Breathe in the sweet spiced air - chili, tamarind, ginger - and witness the bright array of colors from exotic fruits to beautiful silks.
The Gothic twin bell towers of this classic cathedral stretch high into the skyline, marking this as a destination for those looking to escape the buzz of Ho Chi Minh and find some quiet contemplation. Saigon Notre-Dame’s striking red façade and towering stone archways were constructed with materials imported from France in the 1800s. But its unique architecture is not the only draw to this iconic city landmark. In 2005, visitors reported seeing tears flow from the eyes of a statue of the Virgin Mary here, making it a destination for Catholics on religious pilgrimage.
The Cholon neighborhood, Ho Chi Minh City’s Chinatown, is dotted with traditional Chinese-style pagodas and temples, including one of the neighborhood’s most popular places of worship, the Thien Hau Temple. Built by Cantonese immigrants in the early 19th century, this temple honors the goddess of the sea, Thien Hau (more commonly named Mazu).
Located on a busy street, it would be easy to walk right past Thien Hau, but it’s well worth stopping in to see the architecture and interior. On the outside, the temple roof is adorned with delicately worked porcelain figures depicting scenes from Chinese legend. You’ll find even more of these porcelain dioramas on the interior walls of the temple as well. Before you even step through the exterior gate of the temple, the smells of burning incense should already be apparent. Dozens of huge conical coiled incense hang from the ceiling over the main worship area, permeating the space with a smoky haze and an intense odour.
Opened in 1975, just a few months after the liberation, the War Remnants Museum is one of the most popular attractions in the city. Laid out in 8 themed rooms are different aspects of the war from imprisonment, to chemical warfare and military might.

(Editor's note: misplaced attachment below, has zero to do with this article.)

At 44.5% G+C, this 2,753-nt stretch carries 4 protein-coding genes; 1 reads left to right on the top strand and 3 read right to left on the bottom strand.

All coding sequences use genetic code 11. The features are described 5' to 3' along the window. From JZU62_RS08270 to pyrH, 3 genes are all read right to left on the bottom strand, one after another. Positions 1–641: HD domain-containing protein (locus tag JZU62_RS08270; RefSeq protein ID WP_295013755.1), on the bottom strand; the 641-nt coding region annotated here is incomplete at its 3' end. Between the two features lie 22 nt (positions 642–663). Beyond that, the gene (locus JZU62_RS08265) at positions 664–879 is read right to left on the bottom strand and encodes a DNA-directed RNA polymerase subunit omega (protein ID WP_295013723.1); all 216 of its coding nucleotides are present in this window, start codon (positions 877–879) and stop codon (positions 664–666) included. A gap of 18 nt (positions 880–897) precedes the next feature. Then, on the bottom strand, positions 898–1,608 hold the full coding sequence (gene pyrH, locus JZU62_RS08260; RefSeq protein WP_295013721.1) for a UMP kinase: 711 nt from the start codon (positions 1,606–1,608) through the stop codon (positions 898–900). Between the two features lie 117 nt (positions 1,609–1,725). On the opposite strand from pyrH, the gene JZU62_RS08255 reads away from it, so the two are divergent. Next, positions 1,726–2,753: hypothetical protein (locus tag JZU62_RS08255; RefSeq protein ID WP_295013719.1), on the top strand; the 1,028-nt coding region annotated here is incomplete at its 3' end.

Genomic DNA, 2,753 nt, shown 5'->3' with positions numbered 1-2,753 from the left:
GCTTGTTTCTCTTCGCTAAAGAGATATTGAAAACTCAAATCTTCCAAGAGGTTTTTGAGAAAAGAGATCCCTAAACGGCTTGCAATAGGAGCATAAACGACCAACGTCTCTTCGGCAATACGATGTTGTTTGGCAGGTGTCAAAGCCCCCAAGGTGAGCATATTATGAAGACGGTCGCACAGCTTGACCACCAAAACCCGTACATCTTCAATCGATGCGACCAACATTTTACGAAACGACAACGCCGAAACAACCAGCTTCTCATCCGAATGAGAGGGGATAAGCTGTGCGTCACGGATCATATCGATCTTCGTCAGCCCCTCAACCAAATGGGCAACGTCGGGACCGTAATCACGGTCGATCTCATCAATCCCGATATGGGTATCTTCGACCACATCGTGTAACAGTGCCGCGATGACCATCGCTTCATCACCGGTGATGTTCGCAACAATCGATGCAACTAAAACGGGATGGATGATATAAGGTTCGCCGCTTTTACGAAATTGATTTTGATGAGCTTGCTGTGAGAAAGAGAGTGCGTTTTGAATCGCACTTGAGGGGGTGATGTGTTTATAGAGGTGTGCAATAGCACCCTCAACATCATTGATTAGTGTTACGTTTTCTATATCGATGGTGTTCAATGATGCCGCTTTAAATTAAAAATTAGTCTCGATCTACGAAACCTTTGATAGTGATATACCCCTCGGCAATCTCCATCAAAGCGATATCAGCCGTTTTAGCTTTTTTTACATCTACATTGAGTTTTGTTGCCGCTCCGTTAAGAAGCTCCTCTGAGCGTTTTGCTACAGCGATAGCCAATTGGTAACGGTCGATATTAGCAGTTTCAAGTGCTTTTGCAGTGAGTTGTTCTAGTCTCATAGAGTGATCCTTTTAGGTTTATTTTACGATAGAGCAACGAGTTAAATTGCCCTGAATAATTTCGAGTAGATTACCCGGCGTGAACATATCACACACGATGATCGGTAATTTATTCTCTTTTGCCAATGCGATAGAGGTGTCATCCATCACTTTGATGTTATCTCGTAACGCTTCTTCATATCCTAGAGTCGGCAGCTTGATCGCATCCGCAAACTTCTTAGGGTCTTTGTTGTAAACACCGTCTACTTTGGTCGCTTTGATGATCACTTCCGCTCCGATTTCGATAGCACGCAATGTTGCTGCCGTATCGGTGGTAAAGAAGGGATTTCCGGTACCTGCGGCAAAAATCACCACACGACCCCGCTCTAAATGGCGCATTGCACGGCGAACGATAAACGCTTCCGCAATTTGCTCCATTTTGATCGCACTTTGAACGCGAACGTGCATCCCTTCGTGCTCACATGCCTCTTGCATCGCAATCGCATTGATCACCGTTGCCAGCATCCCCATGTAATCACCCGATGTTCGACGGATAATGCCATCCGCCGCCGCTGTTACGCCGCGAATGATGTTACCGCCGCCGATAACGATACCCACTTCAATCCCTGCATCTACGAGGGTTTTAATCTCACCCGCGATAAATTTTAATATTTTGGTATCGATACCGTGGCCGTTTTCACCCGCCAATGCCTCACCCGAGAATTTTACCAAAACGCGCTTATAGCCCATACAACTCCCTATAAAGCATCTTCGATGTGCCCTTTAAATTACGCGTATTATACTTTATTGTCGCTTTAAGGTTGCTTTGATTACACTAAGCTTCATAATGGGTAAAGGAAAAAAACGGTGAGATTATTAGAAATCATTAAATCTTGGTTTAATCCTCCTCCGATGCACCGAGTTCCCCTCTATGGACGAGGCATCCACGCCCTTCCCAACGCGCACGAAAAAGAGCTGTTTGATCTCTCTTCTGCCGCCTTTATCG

In the grounds there are military equipment, weaponry and aircraft on display including fighter planes, helicopters and tanks. Some of the exhibits are shockingly gruesome, explicit photos and prisoner cages detail a war-torn history. This is the story of the Vietnam War told from the other side which mixes the atrocities of war with the reality of military hardware.
The Reunification Palace is an important site of political and cultural significance, built by the French in 1868 to mark the newly established colony of Indochina.
In 1945, it briefly became the headquarters for the Japanese after their defeat of the French. In 1962, two Vietnamese rebel pilots bombed the palace - the president survived but the palace did not. He commissioned a new one to be built. It was renamed Independence Palace and the design became a Modernist icon. In 1975 the palace was the symbolic site of the triumphant liberation of Saigon. Vietnam was then reunified; since then the building has been known as Reunification Palace. Today it is a working government building as well as having areas open to the public. Tour the private quarters, the president's former office and the War Command Room. You get a real sense of what happened here and its importance in Vietnamese history.
Few major cities count the post office among their top tourist attractions, but the classic interior of Saigon Central Post Office continues to be a favorite destination among travelers visiting Ho Chi Minh City for the first time.